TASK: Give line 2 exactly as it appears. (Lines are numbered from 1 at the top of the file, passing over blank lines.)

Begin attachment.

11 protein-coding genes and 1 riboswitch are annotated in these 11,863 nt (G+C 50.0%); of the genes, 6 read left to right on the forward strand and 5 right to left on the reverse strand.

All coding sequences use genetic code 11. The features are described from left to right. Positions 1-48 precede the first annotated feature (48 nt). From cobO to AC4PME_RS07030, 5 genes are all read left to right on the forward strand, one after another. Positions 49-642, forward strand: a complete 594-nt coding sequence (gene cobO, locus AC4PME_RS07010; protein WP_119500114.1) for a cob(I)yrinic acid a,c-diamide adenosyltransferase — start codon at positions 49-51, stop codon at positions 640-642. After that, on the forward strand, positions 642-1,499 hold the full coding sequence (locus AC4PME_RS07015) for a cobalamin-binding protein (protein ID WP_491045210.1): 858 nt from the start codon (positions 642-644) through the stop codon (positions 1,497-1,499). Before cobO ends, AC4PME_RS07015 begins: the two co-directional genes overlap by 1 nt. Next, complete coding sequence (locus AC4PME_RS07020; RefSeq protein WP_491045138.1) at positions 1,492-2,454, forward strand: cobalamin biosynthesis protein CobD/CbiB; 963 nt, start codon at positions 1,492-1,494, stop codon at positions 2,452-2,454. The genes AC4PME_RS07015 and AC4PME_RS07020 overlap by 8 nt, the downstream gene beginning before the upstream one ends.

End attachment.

All coding sequences use genetic code 11. The features are described from left to right. Positions 1-48 precede the first annotated feature (48 nt). From cobO to AC4PME_RS07030, 5 genes are all read left to right on the forward strand, one after another. Positions 49-642, forward strand: a complete 594-nt coding sequence (gene cobO, locus AC4PME_RS07010; protein WP_119500114.1) for a cob(I)yrinic acid a,c-diamide adenosyltransferase — start codon at positions 49-51, stop codon at positions 640-642. After that, on the forward strand, positions 642-1,499 hold the full coding sequence (locus AC4PME_RS07015) for a cobalamin-binding protein (protein ID WP_491045210.1): 858 nt from the start codon (positions 642-644) through the stop codon (positions 1,497-1,499). Before cobO ends, AC4PME_RS07015 begins: the two co-directional genes overlap by 1 nt. Next, complete coding sequence (locus AC4PME_RS07020; RefSeq protein WP_491045138.1) at positions 1,492-2,454, forward strand: cobalamin biosynthesis protein CobD/CbiB; 963 nt, start codon at positions 1,492-1,494, stop codon at positions 2,452-2,454. The genes AC4PME_RS07015 and AC4PME_RS07020 overlap by 8 nt, the downstream gene beginning before the upstream one ends.